Local groups restoring the Modesto arch will continue to rely on donated money and labor to finish the work, after getting no public funding from the City Council this week.
Tuesday, council members didn't go along with a proposal to use $40,000 in general fund money to pay the bills until checks are sent by donors.
The Modesto Chamber of Commerce and others have raised more than $67,000, plus $40,000 in pledges, for the arch project. An additional $20,000 is needed to establish a fund for light-bulb replacements and upkeep on the 100-year-old landmark.
The committee is waiting for checks from large donors that made $5,000 to $10,000 pledges. "I don't know anyone who pledged that is not going to pay," Chamber President Cecil Russell said Wednesday.
Another source of funding is $15,800 that remains from the Ted and Dr. Roberta Mann Foundation grant for downtown beautification, city staff said.
Workers need to finish repainting the iconic arch, which for a century has carried the motto "Water, Wealth, Contentment, Health." In addition, the wiring is being completed and the light panels tested before the panels and letters are put back on the arch. The panels could be installed one or two weeks from Saturday.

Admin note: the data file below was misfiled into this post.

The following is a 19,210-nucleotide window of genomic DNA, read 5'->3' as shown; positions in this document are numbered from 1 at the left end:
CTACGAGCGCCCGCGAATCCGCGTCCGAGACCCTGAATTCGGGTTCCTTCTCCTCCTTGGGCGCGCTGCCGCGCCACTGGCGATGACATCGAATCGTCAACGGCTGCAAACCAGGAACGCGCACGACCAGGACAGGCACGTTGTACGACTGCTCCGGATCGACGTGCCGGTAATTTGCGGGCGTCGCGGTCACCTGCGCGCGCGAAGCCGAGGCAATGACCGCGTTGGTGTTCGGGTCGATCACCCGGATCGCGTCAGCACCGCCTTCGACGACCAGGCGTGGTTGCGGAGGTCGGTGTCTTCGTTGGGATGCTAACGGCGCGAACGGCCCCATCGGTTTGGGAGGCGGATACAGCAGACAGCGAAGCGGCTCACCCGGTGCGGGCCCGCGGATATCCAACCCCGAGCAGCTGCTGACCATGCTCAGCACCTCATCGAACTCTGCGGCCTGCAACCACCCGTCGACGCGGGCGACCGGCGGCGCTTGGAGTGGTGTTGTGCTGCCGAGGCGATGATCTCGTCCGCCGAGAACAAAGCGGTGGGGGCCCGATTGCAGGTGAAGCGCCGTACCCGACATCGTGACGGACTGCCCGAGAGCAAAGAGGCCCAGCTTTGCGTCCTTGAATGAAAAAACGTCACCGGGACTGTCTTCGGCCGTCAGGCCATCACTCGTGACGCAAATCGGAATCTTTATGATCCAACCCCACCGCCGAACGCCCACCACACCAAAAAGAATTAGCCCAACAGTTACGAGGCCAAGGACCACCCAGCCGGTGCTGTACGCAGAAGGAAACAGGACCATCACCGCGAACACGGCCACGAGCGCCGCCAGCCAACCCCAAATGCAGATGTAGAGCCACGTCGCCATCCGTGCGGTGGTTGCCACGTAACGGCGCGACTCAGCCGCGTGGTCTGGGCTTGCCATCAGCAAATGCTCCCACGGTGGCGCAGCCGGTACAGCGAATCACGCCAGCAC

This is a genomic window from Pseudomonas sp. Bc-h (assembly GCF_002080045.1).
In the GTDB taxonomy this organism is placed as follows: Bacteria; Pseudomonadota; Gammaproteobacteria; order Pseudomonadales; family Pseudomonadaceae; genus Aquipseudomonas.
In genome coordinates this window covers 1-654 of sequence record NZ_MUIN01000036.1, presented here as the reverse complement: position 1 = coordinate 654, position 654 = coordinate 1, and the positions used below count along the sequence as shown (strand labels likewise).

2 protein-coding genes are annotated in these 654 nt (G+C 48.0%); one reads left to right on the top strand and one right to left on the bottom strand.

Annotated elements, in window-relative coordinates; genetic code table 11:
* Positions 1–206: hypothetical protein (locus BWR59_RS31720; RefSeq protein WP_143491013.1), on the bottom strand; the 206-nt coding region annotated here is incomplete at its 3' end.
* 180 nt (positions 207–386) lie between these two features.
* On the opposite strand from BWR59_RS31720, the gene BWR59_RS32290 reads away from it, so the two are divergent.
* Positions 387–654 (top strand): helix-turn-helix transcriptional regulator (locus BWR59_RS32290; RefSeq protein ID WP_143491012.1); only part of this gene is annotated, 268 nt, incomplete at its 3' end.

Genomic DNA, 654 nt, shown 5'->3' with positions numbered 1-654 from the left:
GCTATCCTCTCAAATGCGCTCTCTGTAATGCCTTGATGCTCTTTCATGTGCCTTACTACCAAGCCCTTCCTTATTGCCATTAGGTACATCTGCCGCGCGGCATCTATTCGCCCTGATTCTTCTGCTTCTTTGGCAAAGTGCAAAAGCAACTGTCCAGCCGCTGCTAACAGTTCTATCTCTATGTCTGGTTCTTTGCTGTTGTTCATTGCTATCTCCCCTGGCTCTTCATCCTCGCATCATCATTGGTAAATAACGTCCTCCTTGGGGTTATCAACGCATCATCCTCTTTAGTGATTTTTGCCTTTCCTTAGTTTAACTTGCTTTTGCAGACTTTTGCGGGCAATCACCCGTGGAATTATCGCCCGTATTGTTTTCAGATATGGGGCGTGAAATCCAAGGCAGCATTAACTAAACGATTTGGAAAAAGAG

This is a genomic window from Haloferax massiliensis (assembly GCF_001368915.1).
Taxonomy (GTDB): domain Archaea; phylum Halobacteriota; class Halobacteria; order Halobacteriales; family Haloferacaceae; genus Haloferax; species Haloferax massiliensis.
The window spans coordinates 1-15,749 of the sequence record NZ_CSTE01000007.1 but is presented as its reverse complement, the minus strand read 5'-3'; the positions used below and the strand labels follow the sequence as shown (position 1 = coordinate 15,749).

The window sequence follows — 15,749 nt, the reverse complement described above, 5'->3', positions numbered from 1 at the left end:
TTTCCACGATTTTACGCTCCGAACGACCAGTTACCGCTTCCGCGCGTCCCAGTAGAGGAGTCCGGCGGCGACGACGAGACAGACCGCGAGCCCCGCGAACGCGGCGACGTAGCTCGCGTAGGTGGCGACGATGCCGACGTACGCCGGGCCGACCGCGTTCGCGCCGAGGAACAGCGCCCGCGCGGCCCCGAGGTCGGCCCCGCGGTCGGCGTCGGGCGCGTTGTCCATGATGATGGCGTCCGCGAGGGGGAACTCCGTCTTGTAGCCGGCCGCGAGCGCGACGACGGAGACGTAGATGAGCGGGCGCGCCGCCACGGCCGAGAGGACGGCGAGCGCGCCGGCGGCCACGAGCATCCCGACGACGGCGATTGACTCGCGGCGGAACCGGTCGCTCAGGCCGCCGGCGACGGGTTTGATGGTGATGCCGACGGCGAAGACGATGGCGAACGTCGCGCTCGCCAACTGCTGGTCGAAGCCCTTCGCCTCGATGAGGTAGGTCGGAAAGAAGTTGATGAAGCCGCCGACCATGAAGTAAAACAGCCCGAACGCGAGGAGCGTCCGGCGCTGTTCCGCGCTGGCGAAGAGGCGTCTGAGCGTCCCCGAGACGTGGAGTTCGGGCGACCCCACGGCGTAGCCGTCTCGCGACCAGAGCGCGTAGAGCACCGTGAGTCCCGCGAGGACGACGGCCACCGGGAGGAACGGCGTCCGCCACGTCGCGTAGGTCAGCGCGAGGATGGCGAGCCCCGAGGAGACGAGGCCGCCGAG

Other improvements will include flagpoles on each side of the I Street landmark. Work on the restoration began in August.
"Not many people realize the steps needed to make all this happen," said Brian Gini, co-owner of Collins Electrical, one of the businesses taking part in the effort. "We got involved because it was a great community project. It comes down to preserving one of the last downtown icons."
The restored arch will be dedicated at a centennial celebration Oct. 26, with activities including a classic-car parade and lighting ceremony. Russell said items are being collected for a time capsule that will be buried during the free event.
The capsule could contain a copy of the movie "American Graffiti," photographs, pieces of the arch, a proclamation and a DVD of people working on the restoration.
Resistance from officials
At Tuesday's meeting, some council members didn't want to commit public money for completing the project, because it originally was proposed as a volunteer effort. Councilman Dave Cogdill Jr. said the project didn't have a high priority for funding when compared with other needs.
A number of contractors are donating labor or working for discounted rates. Russell said he is gathering information on how much the contractors intend to bill for work and materials. "Now that we are this close, they should have a better idea of what they have spent," he said.
Bee staff writer Ken Carlson can be reached at email@example.com or (209) 578-2321.